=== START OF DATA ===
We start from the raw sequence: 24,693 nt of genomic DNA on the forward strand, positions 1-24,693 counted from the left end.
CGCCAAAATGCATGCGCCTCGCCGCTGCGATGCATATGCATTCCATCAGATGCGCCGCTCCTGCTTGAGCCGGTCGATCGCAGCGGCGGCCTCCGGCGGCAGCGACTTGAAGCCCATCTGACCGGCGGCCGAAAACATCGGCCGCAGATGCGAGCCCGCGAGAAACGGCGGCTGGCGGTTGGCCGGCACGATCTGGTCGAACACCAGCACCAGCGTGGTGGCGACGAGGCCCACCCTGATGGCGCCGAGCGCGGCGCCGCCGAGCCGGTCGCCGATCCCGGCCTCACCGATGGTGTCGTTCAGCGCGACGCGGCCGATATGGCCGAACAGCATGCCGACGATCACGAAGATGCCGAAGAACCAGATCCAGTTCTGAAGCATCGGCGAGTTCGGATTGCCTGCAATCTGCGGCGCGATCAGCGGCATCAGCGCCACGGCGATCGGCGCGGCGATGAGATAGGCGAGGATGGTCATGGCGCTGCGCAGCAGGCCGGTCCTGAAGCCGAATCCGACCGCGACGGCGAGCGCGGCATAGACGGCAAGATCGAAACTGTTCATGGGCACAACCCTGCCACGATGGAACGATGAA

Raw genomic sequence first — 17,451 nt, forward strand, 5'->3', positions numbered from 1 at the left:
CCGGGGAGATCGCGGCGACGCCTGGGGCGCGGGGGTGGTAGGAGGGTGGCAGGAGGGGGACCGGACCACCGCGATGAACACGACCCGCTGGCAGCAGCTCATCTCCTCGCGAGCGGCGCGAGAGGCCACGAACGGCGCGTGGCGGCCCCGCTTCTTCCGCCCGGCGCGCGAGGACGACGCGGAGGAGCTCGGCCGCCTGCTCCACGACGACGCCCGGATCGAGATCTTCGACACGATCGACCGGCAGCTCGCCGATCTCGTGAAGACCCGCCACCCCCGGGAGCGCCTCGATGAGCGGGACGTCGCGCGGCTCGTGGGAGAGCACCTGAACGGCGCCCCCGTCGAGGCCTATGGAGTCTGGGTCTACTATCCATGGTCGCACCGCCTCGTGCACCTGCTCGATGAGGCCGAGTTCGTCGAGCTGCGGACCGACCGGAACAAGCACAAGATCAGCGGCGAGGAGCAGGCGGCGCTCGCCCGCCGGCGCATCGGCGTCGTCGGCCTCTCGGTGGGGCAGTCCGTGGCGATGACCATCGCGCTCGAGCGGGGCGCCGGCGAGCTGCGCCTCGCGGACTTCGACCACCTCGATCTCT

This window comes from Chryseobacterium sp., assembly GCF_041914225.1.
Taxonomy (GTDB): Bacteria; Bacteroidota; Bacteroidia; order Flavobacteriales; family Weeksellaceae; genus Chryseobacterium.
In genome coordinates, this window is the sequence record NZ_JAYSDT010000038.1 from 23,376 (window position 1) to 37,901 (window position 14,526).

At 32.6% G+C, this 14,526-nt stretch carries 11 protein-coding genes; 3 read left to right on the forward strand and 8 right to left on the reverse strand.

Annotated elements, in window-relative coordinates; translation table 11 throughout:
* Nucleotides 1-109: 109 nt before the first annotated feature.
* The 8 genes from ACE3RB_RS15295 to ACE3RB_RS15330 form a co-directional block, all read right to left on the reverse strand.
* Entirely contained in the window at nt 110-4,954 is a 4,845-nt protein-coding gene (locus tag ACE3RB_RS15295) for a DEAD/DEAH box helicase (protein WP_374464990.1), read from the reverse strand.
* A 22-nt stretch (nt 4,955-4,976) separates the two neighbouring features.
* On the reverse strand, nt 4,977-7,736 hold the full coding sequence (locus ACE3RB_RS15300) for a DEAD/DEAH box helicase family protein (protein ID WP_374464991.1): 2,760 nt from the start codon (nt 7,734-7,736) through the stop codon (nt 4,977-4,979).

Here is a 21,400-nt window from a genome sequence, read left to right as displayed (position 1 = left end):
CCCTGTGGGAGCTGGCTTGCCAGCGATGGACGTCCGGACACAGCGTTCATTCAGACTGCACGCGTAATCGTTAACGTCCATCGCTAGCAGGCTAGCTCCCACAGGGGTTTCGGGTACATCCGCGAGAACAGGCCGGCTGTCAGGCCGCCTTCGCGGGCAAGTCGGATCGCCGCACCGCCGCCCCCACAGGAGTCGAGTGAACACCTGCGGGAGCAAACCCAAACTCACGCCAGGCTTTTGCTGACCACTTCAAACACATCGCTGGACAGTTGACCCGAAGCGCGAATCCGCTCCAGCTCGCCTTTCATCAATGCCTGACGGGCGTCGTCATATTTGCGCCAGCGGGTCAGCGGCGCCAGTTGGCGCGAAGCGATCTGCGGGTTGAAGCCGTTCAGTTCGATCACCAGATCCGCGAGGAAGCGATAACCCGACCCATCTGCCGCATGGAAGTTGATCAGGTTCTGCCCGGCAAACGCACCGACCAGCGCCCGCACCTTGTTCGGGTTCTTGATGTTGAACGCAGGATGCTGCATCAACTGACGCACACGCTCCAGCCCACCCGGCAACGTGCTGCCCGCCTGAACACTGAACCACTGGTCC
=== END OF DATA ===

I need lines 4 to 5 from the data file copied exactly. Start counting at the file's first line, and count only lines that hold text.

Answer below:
CCGGGGAGATCGCGGCGACGCCTGGGGCGCGGGGGTGGTAGGAGGGTGGCAGGAGGGGGACCGGACCACCGCGATGAACACGACCCGCTGGCAGCAGCTCATCTCCTCGCGAGCGGCGCGAGAGGCCACGAACGGCGCGTGGCGGCCCCGCTTCTTCCGCCCGGCGCGCGAGGACGACGCGGAGGAGCTCGGCCGCCTGCTCCACGACGACGCCCGGATCGAGATCTTCGACACGATCGACCGGCAGCTCGCCGATCTCGTGAAGACCCGCCACCCCCGGGAGCGCCTCGATGAGCGGGACGTCGCGCGGCTCGTGGGAGAGCACCTGAACGGCGCCCCCGTCGAGGCCTATGGAGTCTGGGTCTACTATCCATGGTCGCACCGCCTCGTGCACCTGCTCGATGAGGCCGAGTTCGTCGAGCTGCGGACCGACCGGAACAAGCACAAGATCAGCGGCGAGGAGCAGGCGGCGCTCGCCCGCCGGCGCATCGGCGTCGTCGGCCTCTCGGTGGGGCAGTCCGTGGCGATGACCATCGCGCTCGAGCGGGGCGCCGGCGAGCTGCGCCTCGCGGACTTCGACCACCTCGATCTCT

This window comes from Chryseobacterium sp., assembly GCF_041914225.1.